[CentOS] LVM hatred, was Re: /boot on a separate partition?

Wed Jun 24 13:45:43 UTC 2015
Robert Heller <heller at deepsoft.com>

At Wed, 24 Jun 2015 04:10:35 +0100 CentOS mailing list <centos at centos.org> wrote:

> On Tue, 23 Jun 2015 18:42:13 -0700
> Gordon Messmer <gordon.messmer at gmail.com> wrote:
> > 
> > I wondered the same thing, especially in the context of someone who 
> > prefers virtual machines.  LV-backed VMs have *dramatically* better
> > disk performance than file-backed VMs.
> Ok, you made me curious. Just how dramatic can it be? From where I'm
> sitting, a read/write to a disk takes the amount of time it takes, the
> hardware has a certain physical speed, regardless of the presence of
> LVM. What am I missing?
> For concreteness, let's say I have a guest machine, with a
> dedicated physical partition for it, on a single drive. Or, I have the
> same thing, only the dedicated partition is inside LVM. Why is there a
> performance difference, and how dramatic is it?
> If you convince me, I might just change my opinion about LVM. :-)

Well if you are comparing direct partitions to LVM there is no real
difference. OTOH, if you have more than a few VMs (eg more than the limits
imposed by the partitioning system) and/or want to create [temporary] ones
'on-the-fly', using LVM makes that trivially possible. Otherwise, you have to
repartition the disk and reboot the host. This puts you 'back' in the
old-school reality of a multi-boot system. And partitioning a RAID array is
tricky and combersome. Resizing physical partitions is also non-trivial.  
Bascally, LVM gives you on-the-fly 'partitioning', without rebooting.  It is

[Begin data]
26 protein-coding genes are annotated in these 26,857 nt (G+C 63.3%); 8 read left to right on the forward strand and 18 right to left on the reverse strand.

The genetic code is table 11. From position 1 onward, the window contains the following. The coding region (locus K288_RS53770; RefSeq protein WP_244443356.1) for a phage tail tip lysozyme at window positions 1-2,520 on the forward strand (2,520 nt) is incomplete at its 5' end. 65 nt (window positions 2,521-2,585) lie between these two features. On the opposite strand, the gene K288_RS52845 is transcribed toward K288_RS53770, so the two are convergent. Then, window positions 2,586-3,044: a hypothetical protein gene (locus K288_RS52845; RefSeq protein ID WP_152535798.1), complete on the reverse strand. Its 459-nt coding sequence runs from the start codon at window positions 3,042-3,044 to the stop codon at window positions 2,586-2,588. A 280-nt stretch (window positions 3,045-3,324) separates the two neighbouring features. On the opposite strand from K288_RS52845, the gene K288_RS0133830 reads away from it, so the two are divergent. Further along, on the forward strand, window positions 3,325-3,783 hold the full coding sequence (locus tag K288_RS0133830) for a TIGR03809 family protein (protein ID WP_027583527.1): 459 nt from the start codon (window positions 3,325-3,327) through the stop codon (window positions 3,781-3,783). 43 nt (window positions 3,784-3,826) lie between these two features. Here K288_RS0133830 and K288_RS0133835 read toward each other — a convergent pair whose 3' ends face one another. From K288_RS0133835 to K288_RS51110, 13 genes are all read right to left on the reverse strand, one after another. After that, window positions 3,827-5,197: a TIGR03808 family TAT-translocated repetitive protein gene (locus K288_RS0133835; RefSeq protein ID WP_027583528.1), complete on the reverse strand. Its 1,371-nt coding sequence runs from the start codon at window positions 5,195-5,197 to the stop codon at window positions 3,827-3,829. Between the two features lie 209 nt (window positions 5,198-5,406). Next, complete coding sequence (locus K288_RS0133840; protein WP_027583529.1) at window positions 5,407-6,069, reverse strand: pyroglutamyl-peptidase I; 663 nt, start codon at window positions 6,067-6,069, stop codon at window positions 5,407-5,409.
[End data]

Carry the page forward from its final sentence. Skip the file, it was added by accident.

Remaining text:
just not possible (AFAIK) to always update partition tables of a running 
system (never if the disk is the system disk).  Most partitioning tools are 
not really designed for dynamic re-sizing of partitions and it is a highly 
error-prone process.  Most partitioning tools are designed for dealing with a 
'virgin' disk (or a re-virgined disk) with the idea that the partitioning 
won't be revisited once the O/S has been installed.  LVM is all about creating 
and managing *dynamic* 'partitions' (which is what Logical Volumes effectively 
are).  And no, there is little advantage in using multiple PVs.  To get 
performance gains (and/or redundency, etc.), one uses real RAID (eg kernel 
software RAID -- md or hardware RAID), then layers LVM on top of that.

The 'other' *alternitive* is to use virtual container disks (eg image files as
disks), which have horrible performance (compared to LVM or hard partitions)
and are hard to backup.

The *additional* feature: with LVM you can take a snapshot of the VM's disk 
and back it up safely.  Otherwise you *have* to shutdown the VM and remount 
the VM's disk to back it up OR you have to install backup software (eg 
amanda-client or the like) on the VM and back it up over the virtual network. 
It some cases (many cases!) it is not possible to either shutdown the VM 
and/or install backup software on it (eg the VM is running a 'foreign' or 
otherwise imcompatible O/S).

> Oh, and just please don't tell me that the load can be spread accross
> two or more harddrives, cutting the file access by a factor of two (or
> more). I can do that with raid, no need for LVM. Stick to a single
> harddrive scenario, please.
> Best, :-)
> Marko
> _______________________________________________
> CentOS mailing list
> CentOS at centos.org
> http://lists.centos.org/mailman/listinfo/centos

Robert Heller             -- 978-544-6933
Deepwoods Software        -- Custom Software Services
http://www.deepsoft.com/  -- Linux Administration Services
heller at deepsoft.com       -- Webhosting Services